Saturday, December 29, 2018


1514/1551 designed by Raffaello Sanzio (Raphael) (1483/1520) from a project of the years 1514/15
The attribution is based on a drawing by Giovanni Sallustio Peruzzi (?/1573) son of Baldassarre Peruzzi. The drawing is in the Uffizi Museum in Florence and there is a note in which the church is explicitly attributed to Raphael
It was built on the former church of S. Eusterio, demolished in 1514

St. Eligius (about 588/660) was a French saint, patron of goldsmiths
According to tradition, the Frankish king Clotaire II would have commissioned a golden throne and Eligius would have made two with the amount of gold that he had been given just to make one
The king was very impressed by his ability and his honesty and appointed him goldsmith of the court and master of the mint
In addition to being the patron saint of goldsmiths, he is also the patron saint of farriers and veterinarians because he would miraculously hung a leg off a horse

In 1590 by Francesco Capriani aka Francesco da Volterra (1535/94) and in the years 1602/04 by Flaminio Ponzio (1560/1613) who consolidated the church and in the years 1710/11, 1857/65, 1911 under the direction of Antonio Muñoz (1884/1960), 1952/55 and 1977/78
“Despite the various restorations over time, the interior maintains a fine of solemnity, as determined by light and geometric harmony among the various parts of the building that is inspired, regardless of the exact identification of the specific contributions to the project - Raphael and Peruzzi -, to the culture of Bramante. Significant in this respect the choice of the Greek cross plan that certainly can be seen as a reflection on a reduced scale of the formal, functional and symbolic implications of the designs of Bramante for St. Peter” (Sofia Barchiesi)
1857 using marble slabs from the destroyed Basilica of St. Paul Outside the Walls

Collapsed in 1601
It was rebuilt in 1602/04 by Flaminio Ponzio
Completed in 1620, possibly by Giovanni Bonazzini

Maybe by Baldassarre Peruzzi (1481/1536) who completed Raphael's project
Restored and redesigned in 1590 by Francesco Capriani aka Francesco da Volterra (1535/94)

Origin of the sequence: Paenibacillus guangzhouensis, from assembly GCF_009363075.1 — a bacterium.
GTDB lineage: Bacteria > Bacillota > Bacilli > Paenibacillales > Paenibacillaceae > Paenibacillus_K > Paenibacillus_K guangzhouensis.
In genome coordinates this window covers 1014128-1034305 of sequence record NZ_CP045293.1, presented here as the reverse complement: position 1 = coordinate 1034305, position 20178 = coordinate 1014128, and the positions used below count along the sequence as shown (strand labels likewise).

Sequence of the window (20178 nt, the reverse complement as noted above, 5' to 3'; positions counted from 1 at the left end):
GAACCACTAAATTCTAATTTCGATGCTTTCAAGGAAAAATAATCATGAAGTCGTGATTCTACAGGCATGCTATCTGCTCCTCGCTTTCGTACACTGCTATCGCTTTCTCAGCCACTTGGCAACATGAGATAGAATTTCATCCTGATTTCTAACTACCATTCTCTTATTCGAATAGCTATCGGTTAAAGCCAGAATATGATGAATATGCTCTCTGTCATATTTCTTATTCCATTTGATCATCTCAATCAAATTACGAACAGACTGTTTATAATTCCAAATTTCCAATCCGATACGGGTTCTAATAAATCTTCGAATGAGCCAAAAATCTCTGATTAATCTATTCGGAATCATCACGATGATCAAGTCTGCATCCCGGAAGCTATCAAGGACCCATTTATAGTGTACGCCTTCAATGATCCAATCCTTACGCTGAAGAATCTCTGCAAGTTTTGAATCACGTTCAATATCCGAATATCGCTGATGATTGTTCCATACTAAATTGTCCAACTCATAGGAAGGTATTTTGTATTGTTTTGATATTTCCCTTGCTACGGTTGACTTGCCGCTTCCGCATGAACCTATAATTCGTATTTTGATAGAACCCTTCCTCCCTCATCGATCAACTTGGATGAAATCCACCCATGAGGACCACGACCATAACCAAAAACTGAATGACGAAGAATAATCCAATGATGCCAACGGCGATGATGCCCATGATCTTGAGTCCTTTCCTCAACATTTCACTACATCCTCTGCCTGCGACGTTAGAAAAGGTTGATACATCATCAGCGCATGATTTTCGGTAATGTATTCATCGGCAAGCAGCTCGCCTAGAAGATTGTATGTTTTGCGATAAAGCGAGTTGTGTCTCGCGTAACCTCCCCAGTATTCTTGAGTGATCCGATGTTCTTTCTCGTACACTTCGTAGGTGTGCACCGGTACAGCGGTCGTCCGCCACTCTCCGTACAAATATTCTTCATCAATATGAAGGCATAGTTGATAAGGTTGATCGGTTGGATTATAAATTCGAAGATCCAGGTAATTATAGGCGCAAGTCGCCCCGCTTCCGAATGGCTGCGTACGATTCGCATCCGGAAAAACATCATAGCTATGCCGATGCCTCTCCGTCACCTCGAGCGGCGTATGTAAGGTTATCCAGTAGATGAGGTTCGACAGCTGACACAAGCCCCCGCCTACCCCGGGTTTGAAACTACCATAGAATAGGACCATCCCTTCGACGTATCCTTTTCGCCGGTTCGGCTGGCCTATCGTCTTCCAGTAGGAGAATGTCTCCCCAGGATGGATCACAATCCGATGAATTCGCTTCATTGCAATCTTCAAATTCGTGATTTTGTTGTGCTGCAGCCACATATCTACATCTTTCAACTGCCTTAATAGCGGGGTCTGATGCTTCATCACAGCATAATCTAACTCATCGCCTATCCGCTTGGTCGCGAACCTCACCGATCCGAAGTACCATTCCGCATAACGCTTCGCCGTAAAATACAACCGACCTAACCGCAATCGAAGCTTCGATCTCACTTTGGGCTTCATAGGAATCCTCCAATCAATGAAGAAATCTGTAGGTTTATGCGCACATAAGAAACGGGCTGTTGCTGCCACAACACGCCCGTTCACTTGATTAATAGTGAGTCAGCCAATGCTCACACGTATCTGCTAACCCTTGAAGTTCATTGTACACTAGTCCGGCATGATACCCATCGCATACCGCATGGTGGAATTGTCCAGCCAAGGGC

In the years 1710/11 the lead lining of the exterior of the dome began, only to be completed in 1739

“Adoration of the Magi” 1639 by Giovanni Francesco Romanelli (1610/62) from Viterbo, a pupil of Pietro da Cortona, who also painted the “Sibille” on the sides at the top
Originally there was a fresco by Federico Zuccari with the same subject destroyed by the collapse of 1601

Frescoes “Eternal God supporting the crucifix between angels” at the top and “Madonna and Child with Sts. Eligius, Stephen, Mary Magdalene and Lawrence on the right and John the Baptist and Catherine of Alexandria on the left” at the bottom 1581/84 maybe by Matteo da Lecce (about 1546/1616) and Taddeo Zuccari (1529/66)
“Matteo da Lecce in his frescoes was able to bring to such intensity the three-dimensional illusion that his figures - in the words of Baglione - seemed to come off the walls. In this, which is his Roman masterpiece, the composition betrays the influence of the school of Raphael, and in the design of the bodies, of the school of Michelangelo, especially through Sebastiano del Piombo and Salviati” (Hermann Voss)
On the sides “Two prophets” maybe by Taddeo Zuccari
Above the altar fragment of the head of St. Eligius kept in a silver reliquary of 1628

Fresco “St. Eligius as he is assisting the poor” by an unknown seventeenth-century artist
On the sides “Annunciation” maybe by Matteo da Lecce

“Adoration of the Shepherds” in 1574 by Giovanni De Vecchi (about 1537/1615)
On the sides at the top “Sibille” by Giovanni Francesco Romanelli

Houses belonging to the Brotherhood of the Goldsmiths and Silversmiths
The one on the right was designed in 1625 by Paolo Marucelli (1594/1649)

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